In this blog post, Dr Mary Murphy from the Department of Sociology, Maynooth University explores how policy makers rationalise lone parent’s ambitions for employment and housing.
Lone parent families in Ireland head the league tables for those most damaged by austerity and those most likely to be homeless. Too many experience the dis-empowerment of economic poverty and destitution. Many are also experiencing more subtle losses of power as policy shifts the choice architecture within which lone parents can control their daily lives and plan their futures.
Changes in social protection and employment policy, first signalled in 2012 and now fully implemented, mean lone parents with a youngest child aged 7 or over are no longer entitled to the One Parent Family payment. Lone parents reliant on a Job Seekers’ Transition allowance must demonstrate engagement with Ireland’s activation services, while those reliant on Job Seekers’ Allowance must demonstrate that they are searching for, and accept offers of, full-time work. This non-negotiable full-time work obligation exists regardless of care obligations or parenting commitments. To copper-fasten this orientation to full-time work, social welfare rule changes mean lone parents remaining in part-time employment lose income.
Lone parents who find themselves living in emergency accommodation find many forms of personal restrictions, some are short term, but others impact on their longer-term choices and ambitions. The licence to stay in emergency accommodation requires them to do all they can to access private sector accommodation using the Housing Assistance Payment (HAP).
Many families fear that such tenancies are too insecure to be an adequate foundation for family life and opt to wait for the longer tenure offered by social housing. Others become demoralised and resist engaging in pointless house search where they cannot compete with those seen as more desirable by landlords.
In a form of ‘creeping conditionality’, over 2018 policy makers increased pressure on those supporting such families to convince them to take HAP and restricted the conditions under which people can refuse social housing offers. Further, the Homelessness Inter-Agency Group is actively considering making access to emergency housing conditional on engagement with private sector house search and utilisation of HAP.
Examining the rationales behind both policies gives some insight into the erroneous assumptions underpinning policy. Policy makers assume processes of rational economic decision-making and fail to appreciate the degree to which a gendered and moral rationality can guide how lone parents consider employment and housing options.
Some of the momentum that led to work conditionality imposed on lone parents can be found in how policy makers problematized why lone parents were unresponsive to employment incentives designed to enable them transition from part-time to full-time employment.
The problem, as perceived by policy makers, was that lone parents were ‘nesting’ on a combination of part-time work, social protection and in-work benefits. The solution was to make the lone parent’s payment conditional on accepting full-time work. However, this solution ignores how lone parent’s decisions are filtered through other lenses, which, for some, place such a high priority on parenting that they will forgo economic gains to meet parenting commitments. Instead of financially punishing lone parents who prioritise parenting, a more flexible policy would both incentivise and enable lone parents choose to work, full and part-time.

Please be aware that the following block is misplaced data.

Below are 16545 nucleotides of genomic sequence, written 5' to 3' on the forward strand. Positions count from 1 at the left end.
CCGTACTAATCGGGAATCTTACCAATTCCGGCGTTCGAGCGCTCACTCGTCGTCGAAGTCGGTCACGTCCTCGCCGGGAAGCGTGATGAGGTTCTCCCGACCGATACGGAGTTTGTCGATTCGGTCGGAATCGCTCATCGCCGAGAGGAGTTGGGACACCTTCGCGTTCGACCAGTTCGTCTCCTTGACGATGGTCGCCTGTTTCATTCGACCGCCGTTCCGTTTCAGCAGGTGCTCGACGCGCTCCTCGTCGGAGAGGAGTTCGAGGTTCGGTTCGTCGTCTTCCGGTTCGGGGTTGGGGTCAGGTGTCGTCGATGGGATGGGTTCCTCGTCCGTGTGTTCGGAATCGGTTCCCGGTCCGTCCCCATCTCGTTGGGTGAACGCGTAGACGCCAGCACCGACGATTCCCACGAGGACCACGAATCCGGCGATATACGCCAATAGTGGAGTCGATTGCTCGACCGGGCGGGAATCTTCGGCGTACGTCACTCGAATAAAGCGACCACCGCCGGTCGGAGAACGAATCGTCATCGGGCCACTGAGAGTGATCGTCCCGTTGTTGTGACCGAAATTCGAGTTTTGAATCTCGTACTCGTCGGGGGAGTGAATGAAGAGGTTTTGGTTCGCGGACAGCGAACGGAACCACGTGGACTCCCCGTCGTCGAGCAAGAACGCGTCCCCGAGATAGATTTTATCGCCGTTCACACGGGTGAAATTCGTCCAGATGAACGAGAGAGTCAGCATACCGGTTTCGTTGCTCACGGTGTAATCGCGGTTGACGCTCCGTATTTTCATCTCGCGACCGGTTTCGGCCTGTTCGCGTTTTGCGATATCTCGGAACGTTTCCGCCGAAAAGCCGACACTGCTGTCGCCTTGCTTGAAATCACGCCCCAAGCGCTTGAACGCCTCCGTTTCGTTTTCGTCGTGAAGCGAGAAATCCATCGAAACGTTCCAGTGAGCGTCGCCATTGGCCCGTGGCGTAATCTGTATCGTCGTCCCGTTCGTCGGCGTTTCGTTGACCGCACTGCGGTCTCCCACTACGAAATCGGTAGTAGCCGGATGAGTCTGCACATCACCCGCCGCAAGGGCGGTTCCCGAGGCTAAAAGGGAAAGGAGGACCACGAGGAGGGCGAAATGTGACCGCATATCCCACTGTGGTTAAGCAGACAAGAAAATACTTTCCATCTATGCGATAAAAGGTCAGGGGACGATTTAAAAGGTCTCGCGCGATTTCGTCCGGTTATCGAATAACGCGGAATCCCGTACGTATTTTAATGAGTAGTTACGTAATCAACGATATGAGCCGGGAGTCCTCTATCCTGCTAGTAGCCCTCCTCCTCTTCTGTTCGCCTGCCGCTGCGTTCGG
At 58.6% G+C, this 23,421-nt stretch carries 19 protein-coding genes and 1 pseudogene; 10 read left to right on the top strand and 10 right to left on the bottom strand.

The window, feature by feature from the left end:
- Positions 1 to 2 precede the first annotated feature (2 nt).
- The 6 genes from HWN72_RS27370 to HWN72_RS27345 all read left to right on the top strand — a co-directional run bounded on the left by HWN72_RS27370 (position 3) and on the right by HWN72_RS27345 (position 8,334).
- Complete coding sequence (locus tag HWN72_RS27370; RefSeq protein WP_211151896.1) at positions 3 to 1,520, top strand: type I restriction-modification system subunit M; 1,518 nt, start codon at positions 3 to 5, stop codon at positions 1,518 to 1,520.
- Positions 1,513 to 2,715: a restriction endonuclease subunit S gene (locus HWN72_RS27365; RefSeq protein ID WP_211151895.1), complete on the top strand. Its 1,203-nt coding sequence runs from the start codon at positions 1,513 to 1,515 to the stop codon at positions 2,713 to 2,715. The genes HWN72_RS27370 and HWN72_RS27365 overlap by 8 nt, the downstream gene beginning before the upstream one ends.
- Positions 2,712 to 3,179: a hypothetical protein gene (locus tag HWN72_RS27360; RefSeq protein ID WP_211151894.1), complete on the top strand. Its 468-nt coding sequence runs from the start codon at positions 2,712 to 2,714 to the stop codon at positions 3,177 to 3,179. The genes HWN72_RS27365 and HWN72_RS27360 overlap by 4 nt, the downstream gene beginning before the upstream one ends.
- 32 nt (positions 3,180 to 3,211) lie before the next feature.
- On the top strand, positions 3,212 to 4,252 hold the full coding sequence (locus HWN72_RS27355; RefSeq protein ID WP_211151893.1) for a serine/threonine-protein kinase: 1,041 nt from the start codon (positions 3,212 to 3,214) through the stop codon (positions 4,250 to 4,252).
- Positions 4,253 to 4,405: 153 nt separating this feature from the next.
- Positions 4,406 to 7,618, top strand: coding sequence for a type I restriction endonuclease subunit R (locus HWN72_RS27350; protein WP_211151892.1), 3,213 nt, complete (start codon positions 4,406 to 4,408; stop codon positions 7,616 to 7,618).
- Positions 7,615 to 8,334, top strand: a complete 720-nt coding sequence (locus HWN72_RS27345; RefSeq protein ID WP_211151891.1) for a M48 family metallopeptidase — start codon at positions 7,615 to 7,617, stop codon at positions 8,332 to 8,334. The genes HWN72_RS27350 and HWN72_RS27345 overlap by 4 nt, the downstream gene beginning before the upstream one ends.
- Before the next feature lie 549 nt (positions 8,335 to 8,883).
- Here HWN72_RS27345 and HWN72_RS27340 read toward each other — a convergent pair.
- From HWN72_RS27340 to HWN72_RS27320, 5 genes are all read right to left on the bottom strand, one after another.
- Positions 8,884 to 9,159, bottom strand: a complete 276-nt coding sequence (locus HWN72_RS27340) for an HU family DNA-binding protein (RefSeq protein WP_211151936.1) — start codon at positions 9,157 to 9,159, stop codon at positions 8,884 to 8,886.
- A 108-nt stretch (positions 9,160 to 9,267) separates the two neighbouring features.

Likewise policy makers observe how residents in emergency accommodation resist engaging with what many perceive as an insecure and unrealistic private sector housing options and HAP. The policy makers quickly conclude that these parents are ‘gaming’ the system and proceed to change the rules to condition the residents towards use of HAP. As Fletcher et al remind us for people to ‘game the system’, they need capacity, knowledge, agency, and moral propensity.
It is hard for people to game a housing allocation system when the rules are so opaque that not even those administering housing lists understand how they work.
Listening to, and understanding, the motivation and gendered moral rationalities behind decisions not to accept HAP points offers us a different set of policy solutions. Lone parents describe how they base such decisions on long-term considerations and understand housing stability as key to both child well-being and education progression and to maintaining the social networks needed for social and economic inclusion. In the long-term, only more social housing can provide such generational security, however in the short-term policy makers could respond to such real concerns with re-housing guarantees in local areas in the event of loss of private sector housing.
There are alternatives to parallel discourses which stigmatise lone parents as ‘nesting’ or ‘gaming’ and to policies that push them to search for jobs and houses that will not work for them or their children. Policy-makers could utilise wider frames which might give a more holistic insight into how and why lone parents do what they do.
A more holistic approach would also make connections between stable housing, childcare, social networks, social inclusion and employment. Homeless lone parents know first-hand how poor policy decisions can cumulatively damage their lives. Perhaps if we listened to them more we might design integrated policies that enhance family well-being in the short and long-term.
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